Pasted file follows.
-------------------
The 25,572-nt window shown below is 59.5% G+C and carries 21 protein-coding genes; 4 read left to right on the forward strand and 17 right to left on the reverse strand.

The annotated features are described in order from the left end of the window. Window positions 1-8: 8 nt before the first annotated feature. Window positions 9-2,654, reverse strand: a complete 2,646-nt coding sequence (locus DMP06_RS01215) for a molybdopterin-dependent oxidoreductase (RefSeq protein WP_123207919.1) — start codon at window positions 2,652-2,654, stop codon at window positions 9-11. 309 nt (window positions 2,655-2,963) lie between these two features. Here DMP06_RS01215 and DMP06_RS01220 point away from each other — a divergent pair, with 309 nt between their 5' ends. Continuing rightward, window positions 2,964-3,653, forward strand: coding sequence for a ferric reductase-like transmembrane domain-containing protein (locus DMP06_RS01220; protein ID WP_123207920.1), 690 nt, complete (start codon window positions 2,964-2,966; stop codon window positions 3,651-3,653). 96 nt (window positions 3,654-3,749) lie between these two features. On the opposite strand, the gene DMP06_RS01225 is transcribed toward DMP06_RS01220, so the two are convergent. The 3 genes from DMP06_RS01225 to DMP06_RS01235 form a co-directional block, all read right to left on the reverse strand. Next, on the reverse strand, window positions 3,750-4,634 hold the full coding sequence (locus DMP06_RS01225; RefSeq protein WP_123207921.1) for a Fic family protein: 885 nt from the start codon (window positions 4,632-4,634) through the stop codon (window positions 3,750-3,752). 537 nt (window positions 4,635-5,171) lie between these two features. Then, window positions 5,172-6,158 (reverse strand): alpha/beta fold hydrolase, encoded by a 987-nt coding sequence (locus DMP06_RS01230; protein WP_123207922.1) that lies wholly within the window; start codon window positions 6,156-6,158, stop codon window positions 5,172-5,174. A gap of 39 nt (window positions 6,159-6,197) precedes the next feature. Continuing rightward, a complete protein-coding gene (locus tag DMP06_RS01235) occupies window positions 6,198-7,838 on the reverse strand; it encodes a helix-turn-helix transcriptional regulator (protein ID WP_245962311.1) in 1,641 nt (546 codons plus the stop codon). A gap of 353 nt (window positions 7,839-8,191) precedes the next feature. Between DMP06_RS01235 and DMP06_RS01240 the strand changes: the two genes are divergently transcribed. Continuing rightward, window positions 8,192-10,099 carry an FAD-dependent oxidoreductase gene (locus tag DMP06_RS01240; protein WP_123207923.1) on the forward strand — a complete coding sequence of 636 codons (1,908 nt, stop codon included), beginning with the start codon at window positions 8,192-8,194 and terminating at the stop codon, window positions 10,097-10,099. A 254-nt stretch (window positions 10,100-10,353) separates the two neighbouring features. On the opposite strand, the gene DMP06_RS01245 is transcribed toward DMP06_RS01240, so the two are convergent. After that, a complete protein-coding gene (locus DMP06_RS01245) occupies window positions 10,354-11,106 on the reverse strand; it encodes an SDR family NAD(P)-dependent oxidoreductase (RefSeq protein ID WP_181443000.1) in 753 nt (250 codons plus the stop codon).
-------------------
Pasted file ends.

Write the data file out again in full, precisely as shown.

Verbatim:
The 25,572-nt window shown below is 59.5% G+C and carries 21 protein-coding genes; 4 read left to right on the forward strand and 17 right to left on the reverse strand.

The annotated features are described in order from the left end of the window. Window positions 1-8: 8 nt before the first annotated feature. Window positions 9-2,654, reverse strand: a complete 2,646-nt coding sequence (locus DMP06_RS01215) for a molybdopterin-dependent oxidoreductase (RefSeq protein WP_123207919.1) — start codon at window positions 2,652-2,654, stop codon at window positions 9-11. 309 nt (window positions 2,655-2,963) lie between these two features. Here DMP06_RS01215 and DMP06_RS01220 point away from each other — a divergent pair, with 309 nt between their 5' ends. Continuing rightward, window positions 2,964-3,653, forward strand: coding sequence for a ferric reductase-like transmembrane domain-containing protein (locus DMP06_RS01220; protein ID WP_123207920.1), 690 nt, complete (start codon window positions 2,964-2,966; stop codon window positions 3,651-3,653). 96 nt (window positions 3,654-3,749) lie between these two features. On the opposite strand, the gene DMP06_RS01225 is transcribed toward DMP06_RS01220, so the two are convergent. The 3 genes from DMP06_RS01225 to DMP06_RS01235 form a co-directional block, all read right to left on the reverse strand. Next, on the reverse strand, window positions 3,750-4,634 hold the full coding sequence (locus DMP06_RS01225; RefSeq protein WP_123207921.1) for a Fic family protein: 885 nt from the start codon (window positions 4,632-4,634) through the stop codon (window positions 3,750-3,752). 537 nt (window positions 4,635-5,171) lie between these two features. Then, window positions 5,172-6,158 (reverse strand): alpha/beta fold hydrolase, encoded by a 987-nt coding sequence (locus DMP06_RS01230; protein WP_123207922.1) that lies wholly within the window; start codon window positions 6,156-6,158, stop codon window positions 5,172-5,174. A gap of 39 nt (window positions 6,159-6,197) precedes the next feature. Continuing rightward, a complete protein-coding gene (locus tag DMP06_RS01235) occupies window positions 6,198-7,838 on the reverse strand; it encodes a helix-turn-helix transcriptional regulator (protein ID WP_245962311.1) in 1,641 nt (546 codons plus the stop codon). A gap of 353 nt (window positions 7,839-8,191) precedes the next feature. Between DMP06_RS01235 and DMP06_RS01240 the strand changes: the two genes are divergently transcribed. Continuing rightward, window positions 8,192-10,099 carry an FAD-dependent oxidoreductase gene (locus tag DMP06_RS01240; protein WP_123207923.1) on the forward strand — a complete coding sequence of 636 codons (1,908 nt, stop codon included), beginning with the start codon at window positions 8,192-8,194 and terminating at the stop codon, window positions 10,097-10,099. A 254-nt stretch (window positions 10,100-10,353) separates the two neighbouring features. On the opposite strand, the gene DMP06_RS01245 is transcribed toward DMP06_RS01240, so the two are convergent. After that, a complete protein-coding gene (locus DMP06_RS01245) occupies window positions 10,354-11,106 on the reverse strand; it encodes an SDR family NAD(P)-dependent oxidoreductase (RefSeq protein ID WP_181443000.1) in 753 nt (250 codons plus the stop codon).